- an exchange via text message in 2011 contained words to the effect of “marry me” from the deceased to his second wife with a reply to the effect of “I will when you ask me properly one day”;
- in April 2012, the deceased and his first wife formally and finally separated and the deceased and his second wife commenced their de facto relationship. At that time, the deceased had a Will leaving his estate to his first wife, and if she predeceased him, to their four children (his 2 biological children and 2 step-children (equally);
- in early 2013, the deceased (of his own accord) consulted a fertility clinic about reversing his vasectomy procedure and shortly thereafter his second wife (after being encouraged by the deceased to do so) also made enquiries about the reversal and the prospects of her conceiving a child after the reversal;
- in October 2013, the deceased and his second wife attended an auction to purchase a home in the deceased’s name (with financial contribution from his second-wife);
- in November 2013, the deceased’s first marriage was formally dissolved preceded by a formal property settlement;
- in 2013 and 2014, the discussions between the deceased and his second wife took the form of “when we marry”, not “if we marry”.
- In discussions about marriage, the deceased spoke openly about his desire to ensure that first wife and his estranged step-son received nothing from his estate and the second wife’s affidavit evidence provided that their discussions were focused on ensuring they “had enough money set aside for our kids’ education but that when we married…he also wanted to ensure that he had money set aside that we both agreed he could use to contribute to a deposit on a unit or home for his sons when they reached that stage of their lives. He wanted to make sure that even though we planned to have children that our circumstances wouldn’t change his ability to do this“;
- the deceased acted upon the intention to exclude his first wife and his estranged step-son from his Will;
- in communications with his solicitor, the deceased between November 2013 and January 2014 explained to the solicitor that he was motivated to make a new Will for the purpose of disclaiming his first wife and his estranged step-son as beneficiaries.
Taking into account the above facts, the Court considered various principles of law relation to what “in contemplation” meant for the purpose of section 12(3) if the Act.
The Court preferred the approach by White J in Hoobin v Hoobin  NSWSC 705 and noted those comments at para 102:
“As White J observed in Hoobin v Hoobin  NSWSC 705 at  and -, Layer v Burns Philp Trustee Co Ltd [(1986) 6 NSWLR 60] is authority for the propositions that: (a) to contemplate something does not necessarily import an intention to bring it about; (b) the deceased need not have intended nor understood that his or her contemplation of a particular marriage would preserve his or her will from revocation if that marriage took place; and (c) there is no requirement that a will be made because the making of the will and the proposal to marry.”
Further, at paragraph 105, the Court said:
“The essence of White J’s reasoning appears in paragraphs  and  of his judgment, when he made the following observations (with emphasis added):
“ As as matter of grammar, there is a difference between making a will having contemplated marriage and making a will in contemplation of a marriage. ‘In’ expresses a relation between the act of making the will and the state of mind of contemplating a particular marriage. This suggests that there must be a more definite state of mind than a mere consciousness of the possibility of a particular marriage. The testator must have the marriage in mind when he makes his will, although he need not make the will because he proposes to marry…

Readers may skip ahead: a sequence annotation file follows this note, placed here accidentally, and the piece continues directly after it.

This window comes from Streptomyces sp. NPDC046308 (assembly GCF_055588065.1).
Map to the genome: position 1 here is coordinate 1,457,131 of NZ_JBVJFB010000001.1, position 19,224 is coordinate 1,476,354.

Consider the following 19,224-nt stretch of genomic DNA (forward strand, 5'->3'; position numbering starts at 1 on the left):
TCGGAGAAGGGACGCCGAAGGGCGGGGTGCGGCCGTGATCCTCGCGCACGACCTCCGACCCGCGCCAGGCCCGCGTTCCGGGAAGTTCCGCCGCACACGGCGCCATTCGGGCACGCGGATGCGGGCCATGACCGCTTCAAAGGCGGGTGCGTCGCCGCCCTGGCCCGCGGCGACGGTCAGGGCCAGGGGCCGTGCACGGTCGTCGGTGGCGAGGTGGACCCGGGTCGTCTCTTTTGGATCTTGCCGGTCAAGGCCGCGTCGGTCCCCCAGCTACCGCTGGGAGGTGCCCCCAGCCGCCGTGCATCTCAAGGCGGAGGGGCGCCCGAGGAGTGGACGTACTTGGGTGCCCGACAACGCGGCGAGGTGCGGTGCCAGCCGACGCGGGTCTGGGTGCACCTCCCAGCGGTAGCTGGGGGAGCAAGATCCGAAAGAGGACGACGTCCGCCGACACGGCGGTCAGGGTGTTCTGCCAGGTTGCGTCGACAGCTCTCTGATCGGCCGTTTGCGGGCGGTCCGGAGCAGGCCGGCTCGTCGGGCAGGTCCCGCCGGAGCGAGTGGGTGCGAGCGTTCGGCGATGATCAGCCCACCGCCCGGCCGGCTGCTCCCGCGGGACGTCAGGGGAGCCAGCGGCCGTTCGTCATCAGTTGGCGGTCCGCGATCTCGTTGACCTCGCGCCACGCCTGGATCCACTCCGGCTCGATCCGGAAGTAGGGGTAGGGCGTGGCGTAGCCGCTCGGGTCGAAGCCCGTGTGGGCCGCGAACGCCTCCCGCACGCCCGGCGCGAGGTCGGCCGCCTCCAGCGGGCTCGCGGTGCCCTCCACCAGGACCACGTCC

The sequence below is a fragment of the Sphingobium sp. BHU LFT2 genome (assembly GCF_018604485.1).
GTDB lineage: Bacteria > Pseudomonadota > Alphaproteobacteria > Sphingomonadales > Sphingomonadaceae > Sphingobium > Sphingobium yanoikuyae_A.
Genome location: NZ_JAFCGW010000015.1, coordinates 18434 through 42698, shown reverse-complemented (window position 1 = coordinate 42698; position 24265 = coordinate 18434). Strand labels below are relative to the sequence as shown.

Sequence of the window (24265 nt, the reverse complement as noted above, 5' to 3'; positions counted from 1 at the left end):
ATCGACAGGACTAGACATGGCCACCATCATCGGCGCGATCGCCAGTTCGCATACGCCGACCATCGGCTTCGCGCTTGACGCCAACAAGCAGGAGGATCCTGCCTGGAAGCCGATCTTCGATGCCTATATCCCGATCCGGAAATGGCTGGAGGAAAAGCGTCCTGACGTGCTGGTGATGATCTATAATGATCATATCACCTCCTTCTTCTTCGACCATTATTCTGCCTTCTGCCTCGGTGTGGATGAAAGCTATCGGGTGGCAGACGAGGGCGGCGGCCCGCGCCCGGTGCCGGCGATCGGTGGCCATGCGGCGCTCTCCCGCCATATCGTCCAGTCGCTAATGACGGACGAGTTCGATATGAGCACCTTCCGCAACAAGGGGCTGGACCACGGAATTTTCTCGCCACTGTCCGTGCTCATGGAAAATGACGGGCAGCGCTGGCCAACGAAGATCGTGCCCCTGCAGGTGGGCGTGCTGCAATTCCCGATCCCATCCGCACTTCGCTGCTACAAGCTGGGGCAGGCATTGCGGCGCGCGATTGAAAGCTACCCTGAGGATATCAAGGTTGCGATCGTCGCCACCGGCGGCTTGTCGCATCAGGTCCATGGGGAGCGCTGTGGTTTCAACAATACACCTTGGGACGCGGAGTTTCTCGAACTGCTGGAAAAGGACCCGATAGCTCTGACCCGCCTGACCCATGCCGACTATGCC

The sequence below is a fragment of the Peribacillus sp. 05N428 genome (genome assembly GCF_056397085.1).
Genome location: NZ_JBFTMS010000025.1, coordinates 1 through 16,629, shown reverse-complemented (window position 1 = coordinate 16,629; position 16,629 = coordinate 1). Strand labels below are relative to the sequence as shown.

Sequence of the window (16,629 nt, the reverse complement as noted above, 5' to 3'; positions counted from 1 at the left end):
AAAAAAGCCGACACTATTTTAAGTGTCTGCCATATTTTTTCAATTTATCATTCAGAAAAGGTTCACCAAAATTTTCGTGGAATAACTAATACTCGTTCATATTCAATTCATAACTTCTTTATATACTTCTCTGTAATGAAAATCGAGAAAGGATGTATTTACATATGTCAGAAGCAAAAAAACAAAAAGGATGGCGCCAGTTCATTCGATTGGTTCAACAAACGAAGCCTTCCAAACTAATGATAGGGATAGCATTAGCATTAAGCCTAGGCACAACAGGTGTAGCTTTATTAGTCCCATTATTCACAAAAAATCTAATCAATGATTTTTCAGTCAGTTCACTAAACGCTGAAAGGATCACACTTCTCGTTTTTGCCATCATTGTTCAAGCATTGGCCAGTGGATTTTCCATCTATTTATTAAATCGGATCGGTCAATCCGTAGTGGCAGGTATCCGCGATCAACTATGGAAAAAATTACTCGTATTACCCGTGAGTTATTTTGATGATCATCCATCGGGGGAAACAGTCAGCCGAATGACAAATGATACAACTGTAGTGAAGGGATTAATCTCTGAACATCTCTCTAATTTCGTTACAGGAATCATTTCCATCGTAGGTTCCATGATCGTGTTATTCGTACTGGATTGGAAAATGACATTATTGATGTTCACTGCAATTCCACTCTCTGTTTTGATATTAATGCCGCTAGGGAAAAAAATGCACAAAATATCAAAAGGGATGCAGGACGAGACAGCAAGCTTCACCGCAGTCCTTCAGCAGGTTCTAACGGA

In my view the phrase in sections 15(2) and (3) of [the Wills, Probate and Administration Act] ‘in contemplation of a marriage’ means intending, proposing or expecting a marriage, or having a marriage in mind as a contingency to be provided for or as an end to be aimed at…” “
While preferring the views of White J, the Court also considered the comments by Dixon J in Steel v Ifrah  38 VR 186 where Dixon J called in the views of the High Court of Ireland where the terms of their legislation were not materially different to that of the NSW legislation.
The Court quoted various paragraphs of Dixon J’s judgement in Steel v Ifrah, at para107
“ It is a requisite state of mind that has to be established [in determining the meaning of ‘made in contemplation of a marriage’]… All that is required is thoughtful observation or consideration of a prospect, or an expectation, of a marriage. [Although] an expectation of a possibility of marriage in abstract will not suffice…
…the state of mind is simply contemplation of marriage. It does not extend to contemplation of the relation between a marriage and the validity of a will or contemplation of the continuing validity of a will after a marriage has been solemnised…
 There is no suggestion… that the words ‘mad in’ should be read narrowly …The word ‘made’ in the relevant statutory context refers to the entire process of making a will. Contemplation of a marriage when deciding on the terms of the will, that is, the manner of distribution of one’s estate on death, produces a will that is made in contemplation of marriage, even if there is no basis to conclude that the marriage was consciously in mind at the time of execution of the will. Equally ,a will is made in contemplation of a marriage where the marriage was consciously in mind at the time of execution of the will, but there i no basis to conclude that the marriage was consciously in mind at earlier times in the process. Further, it is not consistent with statutory purpose to encrust the concept of ‘mind in’ with limitations on the process of will making by concentrating on any specific event in that process.”
 …The process of making a will commences with contemplation, whether arising from the advice of another or from self-reflection, of the need to make, or adjust, a statement of the intended distribution of one’s estate on death. What the [Wills] Act requires is that there be contemplation of a marriage during that process, but not necessarily a continuously conscious contemplation, or a contemplation that is evident at the time of executor of the will.